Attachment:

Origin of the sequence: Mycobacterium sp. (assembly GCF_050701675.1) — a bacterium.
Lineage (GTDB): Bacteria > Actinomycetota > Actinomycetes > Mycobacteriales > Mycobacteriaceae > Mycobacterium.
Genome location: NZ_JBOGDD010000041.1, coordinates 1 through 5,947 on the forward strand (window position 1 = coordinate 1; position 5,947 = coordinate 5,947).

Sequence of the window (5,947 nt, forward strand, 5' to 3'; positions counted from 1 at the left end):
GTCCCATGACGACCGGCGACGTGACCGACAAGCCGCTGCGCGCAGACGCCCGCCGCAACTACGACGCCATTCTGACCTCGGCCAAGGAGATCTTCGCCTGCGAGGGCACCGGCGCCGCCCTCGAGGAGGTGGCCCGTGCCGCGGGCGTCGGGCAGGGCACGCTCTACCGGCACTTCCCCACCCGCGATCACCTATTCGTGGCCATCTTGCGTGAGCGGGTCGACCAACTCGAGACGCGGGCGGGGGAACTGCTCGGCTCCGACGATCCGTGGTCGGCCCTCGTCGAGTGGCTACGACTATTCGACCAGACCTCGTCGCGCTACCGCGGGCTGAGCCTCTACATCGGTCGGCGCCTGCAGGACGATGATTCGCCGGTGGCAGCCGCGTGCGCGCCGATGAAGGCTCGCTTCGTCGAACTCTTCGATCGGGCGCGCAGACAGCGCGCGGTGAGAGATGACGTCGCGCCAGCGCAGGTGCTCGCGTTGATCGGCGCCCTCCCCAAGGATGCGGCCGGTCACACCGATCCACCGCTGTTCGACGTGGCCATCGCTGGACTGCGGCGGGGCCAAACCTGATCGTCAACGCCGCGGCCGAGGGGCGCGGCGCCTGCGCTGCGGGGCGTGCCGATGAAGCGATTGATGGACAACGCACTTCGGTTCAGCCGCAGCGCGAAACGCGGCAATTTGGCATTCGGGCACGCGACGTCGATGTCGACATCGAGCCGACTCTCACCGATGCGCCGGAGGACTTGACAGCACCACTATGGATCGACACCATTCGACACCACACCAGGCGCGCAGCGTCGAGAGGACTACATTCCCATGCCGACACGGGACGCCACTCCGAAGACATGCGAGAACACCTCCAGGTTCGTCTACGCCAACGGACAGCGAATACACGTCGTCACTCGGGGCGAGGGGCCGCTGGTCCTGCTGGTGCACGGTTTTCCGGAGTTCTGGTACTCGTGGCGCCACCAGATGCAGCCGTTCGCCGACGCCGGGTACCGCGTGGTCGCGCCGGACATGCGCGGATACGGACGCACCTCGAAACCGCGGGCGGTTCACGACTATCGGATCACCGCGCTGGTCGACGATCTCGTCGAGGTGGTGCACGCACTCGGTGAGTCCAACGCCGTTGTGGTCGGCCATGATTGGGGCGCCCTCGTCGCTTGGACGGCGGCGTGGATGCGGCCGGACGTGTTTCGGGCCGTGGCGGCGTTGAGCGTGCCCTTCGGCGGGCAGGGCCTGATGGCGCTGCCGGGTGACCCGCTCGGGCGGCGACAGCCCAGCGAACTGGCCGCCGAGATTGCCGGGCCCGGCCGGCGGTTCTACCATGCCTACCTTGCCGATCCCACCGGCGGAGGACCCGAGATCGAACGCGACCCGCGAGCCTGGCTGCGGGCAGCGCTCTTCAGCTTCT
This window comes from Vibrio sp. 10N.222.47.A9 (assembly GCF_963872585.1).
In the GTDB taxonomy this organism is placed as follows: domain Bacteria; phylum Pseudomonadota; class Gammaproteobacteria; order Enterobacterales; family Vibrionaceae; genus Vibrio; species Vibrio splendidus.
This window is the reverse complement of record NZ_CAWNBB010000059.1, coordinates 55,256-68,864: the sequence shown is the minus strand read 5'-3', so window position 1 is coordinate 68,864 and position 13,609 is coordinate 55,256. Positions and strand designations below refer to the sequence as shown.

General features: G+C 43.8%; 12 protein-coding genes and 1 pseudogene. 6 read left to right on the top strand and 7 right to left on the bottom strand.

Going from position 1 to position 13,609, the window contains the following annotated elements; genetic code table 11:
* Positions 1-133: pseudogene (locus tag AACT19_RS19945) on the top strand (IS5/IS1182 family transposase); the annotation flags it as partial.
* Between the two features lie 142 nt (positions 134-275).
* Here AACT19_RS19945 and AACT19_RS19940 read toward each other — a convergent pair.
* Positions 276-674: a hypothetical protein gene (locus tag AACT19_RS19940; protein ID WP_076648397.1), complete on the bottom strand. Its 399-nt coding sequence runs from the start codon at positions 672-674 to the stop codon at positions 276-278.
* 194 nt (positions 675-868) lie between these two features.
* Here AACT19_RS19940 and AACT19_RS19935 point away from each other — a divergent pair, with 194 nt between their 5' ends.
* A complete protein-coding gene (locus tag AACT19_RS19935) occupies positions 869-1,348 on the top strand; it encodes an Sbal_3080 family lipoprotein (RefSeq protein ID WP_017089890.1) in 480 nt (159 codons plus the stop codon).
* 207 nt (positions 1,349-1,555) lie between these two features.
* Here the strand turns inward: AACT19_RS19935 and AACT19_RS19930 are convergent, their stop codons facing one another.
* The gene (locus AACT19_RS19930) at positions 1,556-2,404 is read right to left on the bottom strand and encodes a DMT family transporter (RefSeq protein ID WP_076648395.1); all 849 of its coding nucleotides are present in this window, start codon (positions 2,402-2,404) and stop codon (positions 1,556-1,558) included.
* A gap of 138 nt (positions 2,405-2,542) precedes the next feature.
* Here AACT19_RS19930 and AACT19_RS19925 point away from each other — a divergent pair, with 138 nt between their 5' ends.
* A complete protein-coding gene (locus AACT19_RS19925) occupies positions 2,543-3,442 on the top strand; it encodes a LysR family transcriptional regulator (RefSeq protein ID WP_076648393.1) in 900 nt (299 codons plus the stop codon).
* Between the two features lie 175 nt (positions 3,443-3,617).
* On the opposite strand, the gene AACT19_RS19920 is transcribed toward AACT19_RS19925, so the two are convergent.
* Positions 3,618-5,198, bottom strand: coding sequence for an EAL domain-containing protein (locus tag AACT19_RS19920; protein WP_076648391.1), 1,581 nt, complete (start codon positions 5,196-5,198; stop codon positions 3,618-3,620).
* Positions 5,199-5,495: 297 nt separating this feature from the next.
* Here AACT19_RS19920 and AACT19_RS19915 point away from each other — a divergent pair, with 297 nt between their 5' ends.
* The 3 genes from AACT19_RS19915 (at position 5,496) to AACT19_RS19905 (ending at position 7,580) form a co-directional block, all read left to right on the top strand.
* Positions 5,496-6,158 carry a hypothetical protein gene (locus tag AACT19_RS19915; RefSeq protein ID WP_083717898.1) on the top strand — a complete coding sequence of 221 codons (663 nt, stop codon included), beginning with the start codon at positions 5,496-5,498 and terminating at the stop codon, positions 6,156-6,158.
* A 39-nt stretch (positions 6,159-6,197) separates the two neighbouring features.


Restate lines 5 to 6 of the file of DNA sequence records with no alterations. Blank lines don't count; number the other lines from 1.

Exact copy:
GTCCCATGACGACCGGCGACGTGACCGACAAGCCGCTGCGCGCAGACGCCCGCCGCAACTACGACGCCATTCTGACCTCGGCCAAGGAGATCTTCGCCTGCGAGGGCACCGGCGCCGCCCTCGAGGAGGTGGCCCGTGCCGCGGGCGTCGGGCAGGGCACGCTCTACCGGCACTTCCCCACCCGCGATCACCTATTCGTGGCCATCTTGCGTGAGCGGGTCGACCAACTCGAGACGCGGGCGGGGGAACTGCTCGGCTCCGACGATCCGTGGTCGGCCCTCGTCGAGTGGCTACGACTATTCGACCAGACCTCGTCGCGCTACCGCGGGCTGAGCCTCTACATCGGTCGGCGCCTGCAGGACGATGATTCGCCGGTGGCAGCCGCGTGCGCGCCGATGAAGGCTCGCTTCGTCGAACTCTTCGATCGGGCGCGCAGACAGCGCGCGGTGAGAGATGACGTCGCGCCAGCGCAGGTGCTCGCGTTGATCGGCGCCCTCCCCAAGGATGCGGCCGGTCACACCGATCCACCGCTGTTCGACGTGGCCATCGCTGGACTGCGGCGGGGCCAAACCTGATCGTCAACGCCGCGGCCGAGGGGCGCGGCGCCTGCGCTGCGGGGCGTGCCGATGAAGCGATTGATGGACAACGCACTTCGGTTCAGCCGCAGCGCGAAACGCGGCAATTTGGCATTCGGGCACGCGACGTCGATGTCGACATCGAGCCGACTCTCACCGATGCGCCGGAGGACTTGACAGCACCACTATGGATCGACACCATTCGACACCACACCAGGCGCGCAGCGTCGAGAGGACTACATTCCCATGCCGACACGGGACGCCACTCCGAAGACATGCGAGAACACCTCCAGGTTCGTCTACGCCAACGGACAGCGAATACACGTCGTCACTCGGGGCGAGGGGCCGCTGGTCCTGCTGGTGCACGGTTTTCCGGAGTTCTGGTACTCGTGGCGCCACCAGATGCAGCCGTTCGCCGACGCCGGGTACCGCGTGGTCGCGCCGGACATGCGCGGATACGGACGCACCTCGAAACCGCGGGCGGTTCACGACTATCGGATCACCGCGCTGGTCGACGATCTCGTCGAGGTGGTGCACGCACTCGGTGAGTCCAACGCCGTTGTGGTCGGCCATGATTGGGGCGCCCTCGTCGCTTGGACGGCGGCGTGGATGCGGCCGGACGTGTTTCGGGCCGTGGCGGCGTTGAGCGTGCCCTTCGGCGGGCAGGGCCTGATGGCGCTGCCGGGTGACCCGCTCGGGCGGCGACAGCCCAGCGAACTGGCCGCCGAGATTGCCGGGCCCGGCCGGCGGTTCTACCATGCCTACCTTGCCGATCCCACCGGCGGAGGACCCGAGATCGAACGCGACCCGCGAGCCTGGCTGCGGGCAGCGCTCTTCAGCTTCT
This window comes from Vibrio sp. 10N.222.47.A9 (assembly GCF_963872585.1).